Discretion in Child Cases Should be Structured to Avoid Discrimination, Schwartz says
After 34 years with the country's oldest public interest law firm for children, Robert Schwartz has learned to litigate through relationships and find creative ways to influence his field, he told students last week.
The Center for the Study of Race and Law hosted Schwartz, co-founder and executive director of Philadelphia's Juvenile Law Center. In the organization's first years, its attorneys shared space with a doctor's office and accepted any work they were offered, he said.
"I was a sports official and did baseball and basketball," Schwartz said. "I called it 'arbitration' on my resume."
Decades later, the firm is thriving and has made payroll every year since 1982. The attorneys have narrowed their focus to the most vulnerable children, often those involved in the foster care, child welfare, juvenile justice and criminal justice systems. And race plays a strong role in much of the firm's work, he said.
"Needless to say, given the coercive involuntary systems with which we deal with foster care and juvenile justice, race matters and has always been a backdrop of our work," he said.
Schwartz talked about the role of discretion in children's legal issues, saying the true challenge is in finding ways to structure discretion without eliminating it.
"Much of the work of being a lawyer for kids is trying to change the way discretion is used so that kids are in the most benign, least harmful setting and a situation in which they have the greatest opportunities," he said.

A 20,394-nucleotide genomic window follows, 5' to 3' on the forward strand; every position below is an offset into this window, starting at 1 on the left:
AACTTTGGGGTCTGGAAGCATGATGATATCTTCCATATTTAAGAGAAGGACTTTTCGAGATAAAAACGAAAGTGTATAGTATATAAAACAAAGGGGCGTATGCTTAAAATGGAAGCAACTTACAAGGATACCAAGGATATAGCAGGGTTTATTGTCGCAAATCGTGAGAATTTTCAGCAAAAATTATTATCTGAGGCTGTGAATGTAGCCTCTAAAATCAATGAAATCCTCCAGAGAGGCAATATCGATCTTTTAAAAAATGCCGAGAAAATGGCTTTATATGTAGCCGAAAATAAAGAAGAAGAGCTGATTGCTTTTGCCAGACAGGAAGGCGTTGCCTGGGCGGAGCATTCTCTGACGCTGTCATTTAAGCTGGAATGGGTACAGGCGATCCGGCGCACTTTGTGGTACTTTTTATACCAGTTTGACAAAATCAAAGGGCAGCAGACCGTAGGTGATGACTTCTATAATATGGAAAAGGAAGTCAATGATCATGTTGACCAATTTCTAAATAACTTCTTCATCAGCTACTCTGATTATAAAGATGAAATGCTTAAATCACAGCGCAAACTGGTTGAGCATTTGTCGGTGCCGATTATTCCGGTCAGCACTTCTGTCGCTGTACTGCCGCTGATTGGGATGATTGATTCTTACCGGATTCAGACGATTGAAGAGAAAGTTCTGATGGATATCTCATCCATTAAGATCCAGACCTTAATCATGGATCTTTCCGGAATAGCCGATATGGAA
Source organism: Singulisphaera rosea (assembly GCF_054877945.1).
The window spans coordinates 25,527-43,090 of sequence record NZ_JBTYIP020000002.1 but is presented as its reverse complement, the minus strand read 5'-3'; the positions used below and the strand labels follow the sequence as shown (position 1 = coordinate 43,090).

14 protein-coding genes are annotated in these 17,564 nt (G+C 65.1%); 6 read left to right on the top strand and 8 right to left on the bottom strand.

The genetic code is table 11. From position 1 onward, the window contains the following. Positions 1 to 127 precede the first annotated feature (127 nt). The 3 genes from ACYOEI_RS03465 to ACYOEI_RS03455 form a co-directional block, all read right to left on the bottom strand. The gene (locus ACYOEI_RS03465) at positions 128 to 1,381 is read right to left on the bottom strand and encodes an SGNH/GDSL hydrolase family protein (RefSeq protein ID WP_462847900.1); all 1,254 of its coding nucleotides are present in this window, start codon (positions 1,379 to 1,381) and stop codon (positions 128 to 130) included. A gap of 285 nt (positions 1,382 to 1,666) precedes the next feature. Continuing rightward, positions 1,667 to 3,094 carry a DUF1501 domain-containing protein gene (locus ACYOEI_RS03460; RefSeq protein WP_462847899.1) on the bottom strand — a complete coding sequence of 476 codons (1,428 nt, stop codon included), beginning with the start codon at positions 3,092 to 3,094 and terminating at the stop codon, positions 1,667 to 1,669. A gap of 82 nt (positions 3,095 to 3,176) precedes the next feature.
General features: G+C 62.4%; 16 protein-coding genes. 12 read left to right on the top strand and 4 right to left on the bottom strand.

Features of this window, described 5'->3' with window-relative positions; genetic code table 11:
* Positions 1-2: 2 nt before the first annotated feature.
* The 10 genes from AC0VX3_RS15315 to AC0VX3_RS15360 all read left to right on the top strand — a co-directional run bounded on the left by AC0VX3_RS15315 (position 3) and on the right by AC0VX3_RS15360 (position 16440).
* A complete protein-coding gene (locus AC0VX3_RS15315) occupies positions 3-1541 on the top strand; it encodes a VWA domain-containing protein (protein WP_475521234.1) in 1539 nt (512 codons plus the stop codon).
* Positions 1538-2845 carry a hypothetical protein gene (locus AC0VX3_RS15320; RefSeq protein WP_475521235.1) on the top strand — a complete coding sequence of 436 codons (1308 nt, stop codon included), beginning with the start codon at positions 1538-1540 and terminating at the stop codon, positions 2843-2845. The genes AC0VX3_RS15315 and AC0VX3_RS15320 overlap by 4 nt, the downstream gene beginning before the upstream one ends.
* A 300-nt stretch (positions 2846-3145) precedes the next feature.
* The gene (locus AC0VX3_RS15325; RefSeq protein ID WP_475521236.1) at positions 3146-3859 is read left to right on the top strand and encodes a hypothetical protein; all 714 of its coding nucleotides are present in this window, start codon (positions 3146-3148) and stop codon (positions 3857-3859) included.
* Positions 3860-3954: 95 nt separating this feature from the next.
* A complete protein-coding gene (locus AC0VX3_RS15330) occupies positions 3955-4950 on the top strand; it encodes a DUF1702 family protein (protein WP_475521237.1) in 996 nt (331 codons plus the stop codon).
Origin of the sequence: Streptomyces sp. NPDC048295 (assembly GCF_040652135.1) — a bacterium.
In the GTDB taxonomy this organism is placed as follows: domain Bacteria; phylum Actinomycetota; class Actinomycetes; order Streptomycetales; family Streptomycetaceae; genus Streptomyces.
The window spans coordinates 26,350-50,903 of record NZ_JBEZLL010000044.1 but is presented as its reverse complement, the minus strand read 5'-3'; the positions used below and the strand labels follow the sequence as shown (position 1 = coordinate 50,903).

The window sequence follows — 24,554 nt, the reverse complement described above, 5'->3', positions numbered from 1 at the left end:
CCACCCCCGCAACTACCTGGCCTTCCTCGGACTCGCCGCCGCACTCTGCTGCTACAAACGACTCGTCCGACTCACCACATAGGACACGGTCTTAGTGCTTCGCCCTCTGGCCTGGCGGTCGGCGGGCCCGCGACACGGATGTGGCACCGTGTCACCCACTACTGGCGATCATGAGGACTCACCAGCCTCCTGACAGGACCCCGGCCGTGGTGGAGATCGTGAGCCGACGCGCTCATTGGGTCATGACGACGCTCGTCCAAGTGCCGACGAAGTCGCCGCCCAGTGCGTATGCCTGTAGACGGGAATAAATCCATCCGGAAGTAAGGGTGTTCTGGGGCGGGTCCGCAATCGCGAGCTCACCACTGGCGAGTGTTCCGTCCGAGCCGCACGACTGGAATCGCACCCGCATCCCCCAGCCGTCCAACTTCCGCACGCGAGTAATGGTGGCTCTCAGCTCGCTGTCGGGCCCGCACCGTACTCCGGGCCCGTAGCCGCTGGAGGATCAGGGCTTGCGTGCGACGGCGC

"In our world, every day, decision-makers define children coming out of public systems and in the process, put some in the juvenile justice system, putting others in different child service systems."
He said the system labels children either "bad," "mad," "sad" and "can't add," and sorts them into either juvenile justice, child welfare, mental health or special education systems.
How children are sorted for similar crimes is affected by the traits and conduct of either the children or their parents, he said.
Specifically, children and their parents are classified based on their race and class.
People in power have the option to exercise discretion when making decisions about the futures of these children, he said, and that is where having a positive impact on the use of discretion is beneficial.
Usually, it's best for children to stay out of juvenile detention, and to stay at home with their families.
The Juvenile Law Center has a wider reach than simply helping individual children. Schwartz said they also aim to influence systems locally and state-wide with committee work, and by networking and promoting positive change within bar associations.
Conducting studies, writing articles and speaking to students at law schools are other ways the Juvenile Law Center's attorneys expand their reach and influence.
Building respectful personal relationships, he said, is often more helpful than any other action.
"We learned how to litigate through relationships. There are a lot of things you can do when you know the chief inspector in charge of the juvenile division of the Philadelphia police department that you could do with a phone call and a little respect that solves problems easier than a press conference or a complaint," he said.
"The fact that we're in the position to litigate meant that our phone calls were taken and the problem was solved without litigation."
Schwartz told the students that even 34 years of advocating for children has not prepared him for some of the situations with which he's regularly presented. However, he said, by being prepared, working hard and building relationships, the students will be ready as possible when opportunity knocks